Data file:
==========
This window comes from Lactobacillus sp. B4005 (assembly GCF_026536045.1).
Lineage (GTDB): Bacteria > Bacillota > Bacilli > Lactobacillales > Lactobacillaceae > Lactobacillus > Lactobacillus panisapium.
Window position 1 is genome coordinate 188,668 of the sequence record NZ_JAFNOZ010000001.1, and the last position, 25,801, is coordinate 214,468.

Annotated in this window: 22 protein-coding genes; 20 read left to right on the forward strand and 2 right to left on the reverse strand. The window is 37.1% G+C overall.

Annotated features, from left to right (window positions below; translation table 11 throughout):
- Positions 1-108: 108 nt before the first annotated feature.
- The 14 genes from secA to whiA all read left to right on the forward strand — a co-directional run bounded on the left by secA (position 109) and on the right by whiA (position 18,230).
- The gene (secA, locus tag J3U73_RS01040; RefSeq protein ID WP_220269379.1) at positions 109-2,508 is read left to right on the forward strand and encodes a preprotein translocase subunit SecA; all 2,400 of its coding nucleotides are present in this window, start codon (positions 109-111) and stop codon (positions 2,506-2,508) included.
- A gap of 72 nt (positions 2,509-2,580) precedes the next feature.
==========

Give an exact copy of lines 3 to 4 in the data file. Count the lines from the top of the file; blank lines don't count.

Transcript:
Window position 1 is genome coordinate 188,668 of the sequence record NZ_JAFNOZ010000001.1, and the last position, 25,801, is coordinate 214,468.

Annotated in this window: 22 protein-coding genes; 20 read left to right on the forward strand and 2 right to left on the reverse strand. The window is 37.1% G+C overall.